Then, using medium pressure and circular strokes, buff the foundation into your skin. I like to start at the forehead and work my way down, finishing by blending the jawline into the neck. The key here is the circular motion and consistent pressure. This will give you actual coverage, as opposed to just dusting it on like you would a traditional setting powder. Finish your foundation with a spritz of our Laveshmint Hydrating Toner, if you like.

“Air-brush” Method

This technique will give you an even, smooth finish with full coverage, requires a bit more buffing than the dry method, but the super soft, “perfect” look is well worth it. This is currently my favorite way to apply my foundation.

Again, start with a freshly cleansed and moisturized face, then mist our Laveshmint Hydrating Toner on your skin. Tap out a bit of foundation into your lid, then mist your foundation brush with the toner as well before swirling it in the makeup. What you’re going for here is not a sopping wet brush, but a fine mist that will mix with the foundation on the brush, coating the bristles lightly.

Working quickly, buff the moist foundation into your skin, being sure to buff until dry, paying close attention to blending well at the hairline and jawline. I like to add a final dash of Laveshmint Hydrating Toner once I’m done; it acts as a setting mist, and also moisturizes your skin right through the makeup. (Pro tip: carry it in your handbag in the summer to spritz on your face and neck! The cool of the peppermint oil will refresh you and keep your skin moist in dry, hot weather.)

Liquid Method

I recommend this application if you have dry skin (like me!) or simply prefer the familiarity of liquid foundation. You have complete control over how much coverage you achieve, from tinted moisturizer (lightest) to thick, rich cream (fullest) because you are mixing it yourself. If you struggle with dryness, sometimes mineral makeup can enhance that tight feeling, and leave you less-than-glowing… but by using the liquid method you moisturize and cover at the same time.

To start, cleanse and moisturize your face (yep, I’m going to say that every time; it’s that important). Then in your foundation lid, or on a saucer if you prefer, mix a dollop of your favorite moisturizer (I love our Laveshmint Moisturizer!) with just a sprinkle of foundation powder. Experiment with ratios to come up with the coverage that’s just right for you.

To apply, you can either use your fingers, a makeup sponge, or for the best coverage and professional finish, I like to use our flat brush. Be sure to blend well, especially around the hair and jaw lines; this technique is the least forgiving if you don’t blend, blend, blend!  You might like to dust on a light, dry coat of foundation if you want a matte finish, or if you’re going for a more dewy look, go without. Again, you can spritz on some of our Laveshmint Toner for staying power and extra hydration.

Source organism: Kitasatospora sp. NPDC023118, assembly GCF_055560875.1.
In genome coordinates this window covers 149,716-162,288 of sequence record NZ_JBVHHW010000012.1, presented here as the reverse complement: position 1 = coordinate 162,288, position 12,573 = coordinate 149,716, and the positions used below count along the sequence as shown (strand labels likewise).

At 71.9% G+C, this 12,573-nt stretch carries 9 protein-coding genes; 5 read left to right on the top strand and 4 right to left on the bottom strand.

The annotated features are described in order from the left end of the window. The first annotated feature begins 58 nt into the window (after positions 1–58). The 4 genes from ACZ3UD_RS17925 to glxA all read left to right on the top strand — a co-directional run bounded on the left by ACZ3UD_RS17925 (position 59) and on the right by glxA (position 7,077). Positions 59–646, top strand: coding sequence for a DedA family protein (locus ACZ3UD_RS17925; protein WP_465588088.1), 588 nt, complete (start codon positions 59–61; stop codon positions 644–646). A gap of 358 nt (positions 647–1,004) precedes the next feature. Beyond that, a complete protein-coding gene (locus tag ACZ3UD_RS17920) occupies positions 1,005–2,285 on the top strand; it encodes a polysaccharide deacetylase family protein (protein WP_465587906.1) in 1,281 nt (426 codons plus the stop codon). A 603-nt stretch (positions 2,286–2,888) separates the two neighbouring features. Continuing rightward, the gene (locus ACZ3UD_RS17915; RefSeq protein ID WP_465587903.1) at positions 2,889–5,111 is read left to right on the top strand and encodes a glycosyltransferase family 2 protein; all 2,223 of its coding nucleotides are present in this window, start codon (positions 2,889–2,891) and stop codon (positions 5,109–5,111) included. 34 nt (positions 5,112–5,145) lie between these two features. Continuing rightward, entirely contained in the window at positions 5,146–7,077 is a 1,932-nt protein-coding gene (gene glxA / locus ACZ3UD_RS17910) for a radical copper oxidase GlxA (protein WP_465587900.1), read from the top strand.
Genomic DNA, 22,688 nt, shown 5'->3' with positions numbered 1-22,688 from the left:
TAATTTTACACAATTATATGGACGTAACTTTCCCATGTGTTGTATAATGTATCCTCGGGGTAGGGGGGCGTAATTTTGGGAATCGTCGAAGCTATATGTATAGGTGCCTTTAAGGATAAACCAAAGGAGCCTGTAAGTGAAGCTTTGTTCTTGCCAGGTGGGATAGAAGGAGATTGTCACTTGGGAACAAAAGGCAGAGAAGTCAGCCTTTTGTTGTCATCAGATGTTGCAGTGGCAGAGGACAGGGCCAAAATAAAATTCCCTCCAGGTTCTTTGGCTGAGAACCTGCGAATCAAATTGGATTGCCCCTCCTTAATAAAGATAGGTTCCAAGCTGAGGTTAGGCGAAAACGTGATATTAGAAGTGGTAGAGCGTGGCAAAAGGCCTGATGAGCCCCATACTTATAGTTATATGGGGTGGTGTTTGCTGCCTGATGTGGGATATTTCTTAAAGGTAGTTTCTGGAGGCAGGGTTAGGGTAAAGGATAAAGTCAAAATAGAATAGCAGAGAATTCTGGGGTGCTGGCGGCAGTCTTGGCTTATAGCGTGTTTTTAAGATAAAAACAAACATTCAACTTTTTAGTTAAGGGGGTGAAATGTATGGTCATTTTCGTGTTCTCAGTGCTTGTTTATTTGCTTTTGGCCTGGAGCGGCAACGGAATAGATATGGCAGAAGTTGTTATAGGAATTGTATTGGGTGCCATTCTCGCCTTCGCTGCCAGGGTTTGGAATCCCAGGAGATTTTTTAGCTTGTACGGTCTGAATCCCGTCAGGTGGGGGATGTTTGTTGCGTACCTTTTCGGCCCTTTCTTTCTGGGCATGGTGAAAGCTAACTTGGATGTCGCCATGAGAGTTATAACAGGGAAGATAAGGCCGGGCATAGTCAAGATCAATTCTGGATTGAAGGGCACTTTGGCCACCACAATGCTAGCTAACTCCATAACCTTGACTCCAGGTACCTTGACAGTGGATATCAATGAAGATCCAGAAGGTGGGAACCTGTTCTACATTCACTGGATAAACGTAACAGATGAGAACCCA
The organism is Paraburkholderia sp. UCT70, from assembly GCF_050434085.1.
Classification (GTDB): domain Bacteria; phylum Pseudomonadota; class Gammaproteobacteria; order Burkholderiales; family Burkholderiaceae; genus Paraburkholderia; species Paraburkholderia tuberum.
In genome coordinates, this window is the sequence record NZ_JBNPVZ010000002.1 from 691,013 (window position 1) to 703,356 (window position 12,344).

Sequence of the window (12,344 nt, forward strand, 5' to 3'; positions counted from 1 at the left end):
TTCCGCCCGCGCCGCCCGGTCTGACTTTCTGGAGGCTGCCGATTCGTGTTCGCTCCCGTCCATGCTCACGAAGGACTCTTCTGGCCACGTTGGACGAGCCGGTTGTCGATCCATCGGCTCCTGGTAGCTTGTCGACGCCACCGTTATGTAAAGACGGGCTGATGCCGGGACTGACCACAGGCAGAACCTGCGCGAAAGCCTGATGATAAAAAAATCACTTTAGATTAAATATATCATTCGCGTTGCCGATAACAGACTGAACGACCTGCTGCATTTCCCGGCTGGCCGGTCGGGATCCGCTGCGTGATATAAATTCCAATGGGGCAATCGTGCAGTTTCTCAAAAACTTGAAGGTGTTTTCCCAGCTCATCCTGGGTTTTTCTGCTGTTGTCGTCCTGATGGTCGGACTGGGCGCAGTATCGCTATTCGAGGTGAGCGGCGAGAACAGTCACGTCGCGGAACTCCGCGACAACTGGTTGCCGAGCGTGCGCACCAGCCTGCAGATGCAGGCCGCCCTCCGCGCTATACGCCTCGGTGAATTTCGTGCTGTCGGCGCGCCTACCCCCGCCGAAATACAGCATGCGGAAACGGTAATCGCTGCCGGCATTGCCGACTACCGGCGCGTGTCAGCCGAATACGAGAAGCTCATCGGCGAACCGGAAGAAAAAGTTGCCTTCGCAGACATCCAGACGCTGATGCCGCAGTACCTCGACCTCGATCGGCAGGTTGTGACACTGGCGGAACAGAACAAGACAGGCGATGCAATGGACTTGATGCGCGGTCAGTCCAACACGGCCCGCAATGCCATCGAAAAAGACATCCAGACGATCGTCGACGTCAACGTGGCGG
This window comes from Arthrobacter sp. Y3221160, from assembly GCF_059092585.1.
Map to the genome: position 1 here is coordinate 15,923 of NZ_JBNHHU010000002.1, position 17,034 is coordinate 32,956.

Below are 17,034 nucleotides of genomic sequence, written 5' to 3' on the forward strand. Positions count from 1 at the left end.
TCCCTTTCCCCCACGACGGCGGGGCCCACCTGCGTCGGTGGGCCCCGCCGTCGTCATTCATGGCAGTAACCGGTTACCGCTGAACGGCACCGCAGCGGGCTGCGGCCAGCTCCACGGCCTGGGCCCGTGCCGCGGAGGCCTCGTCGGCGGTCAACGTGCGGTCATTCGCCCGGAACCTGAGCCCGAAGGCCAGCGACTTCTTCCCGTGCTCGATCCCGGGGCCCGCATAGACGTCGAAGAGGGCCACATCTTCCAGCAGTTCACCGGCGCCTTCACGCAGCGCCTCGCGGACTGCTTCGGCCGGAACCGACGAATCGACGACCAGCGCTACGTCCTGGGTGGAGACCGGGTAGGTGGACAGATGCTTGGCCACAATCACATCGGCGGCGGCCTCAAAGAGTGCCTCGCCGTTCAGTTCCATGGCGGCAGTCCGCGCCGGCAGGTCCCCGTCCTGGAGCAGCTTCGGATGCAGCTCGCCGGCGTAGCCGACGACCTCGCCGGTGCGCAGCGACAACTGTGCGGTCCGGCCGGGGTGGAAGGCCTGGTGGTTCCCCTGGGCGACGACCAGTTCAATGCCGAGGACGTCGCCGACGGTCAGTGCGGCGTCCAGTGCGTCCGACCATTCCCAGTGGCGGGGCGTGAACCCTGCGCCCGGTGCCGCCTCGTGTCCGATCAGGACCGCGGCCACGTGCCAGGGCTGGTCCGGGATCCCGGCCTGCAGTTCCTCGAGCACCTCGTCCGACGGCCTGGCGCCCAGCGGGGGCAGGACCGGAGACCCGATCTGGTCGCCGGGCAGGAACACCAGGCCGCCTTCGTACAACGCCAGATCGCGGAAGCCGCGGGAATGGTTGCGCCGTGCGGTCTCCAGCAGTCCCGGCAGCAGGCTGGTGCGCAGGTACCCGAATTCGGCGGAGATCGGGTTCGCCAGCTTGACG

Concealer

Lastly, let’s talk about concealer. You’ll notice we don’t offer a separate product to cover blemishes and dark circles… why is that, you ask? Well, unlike most mineral makeup, our foundation is made without fillers, thus it’s a very concentrated product, already at (or above!) the pigment levels of most mineral concealers. Truly, a little goes a long way when used as a foundation.

Our foundation powder will also perform well as a concealer with the right brush, using any of the above methods. You can use our Large Flat Brush to conceal dark under-eye circles, the Pointed Sculptor Brush works particularly well with the dry buff method and the airbrush method, or try the Large All-Over Brush with the liquid or dry buff methods. Be sure to blend the concealer-covered areas seamlessly with the rest of your foundation for even, flawless, glowing skin.

Goat Milk Soap, Great for your Skin- Winter 2006-2007 Catalog

By Arielle Hebert

 

Some years ago, a friend gave me a bar of her own goat milk soap. Prior to using this soap, I often battled extremely dry, cracked hands. After faithfully using my friend’s goat milk soap, I was amazed at its effectiveness. My hands no longer dried out and cracked! My skin became soft and moist. I was so impressed that I even began using the soap as a wash on one of my does (mama goat) who has a super sensitive udder, and she appreciated it as much as I!

So, I experimented with making my own goat milk soap, using milk from my herd of dairy goats. Over the years, my knowledge and understanding of soap making grew and my soap formula improved. My family and I found it to be so much better than commercial soap. I began my own cottage industry to share this great treasure with others.FacialBarLarge1_1

 

So, What makes it so Great?

Goat milk is rejuvenating, anti-inflammatory, and moisturizing. It contains over fifty nutrients including the vitamins A, B1, B2 (riboflavin), B6, B12, C, D, E, and K, niacin, zinc, and calcium, as well as some minerals, amino acids, citric acid, unsaturated fatty acid, proteins, various enzymes and many other nutrients. These are all part of what makes goat milk soap so special. Vitamin A slows the effects of aging and prevents brown spots. Zinc contributes to the re-construction of collagen fibers, resulting in firmer, smoother skin. Zinc also encourages moisture retention and assists in maintaining your skin’s elasticity. Calcium tones and smoothes the skin. Since goat milk is naturally homogenized (the milk and cream do not separate), the natural fat provides the skin with a rich, moisturizing effect. The oils in goat milk are easily absorbed by the skin, resulting in a healthy balance of oils for dry or oily skin.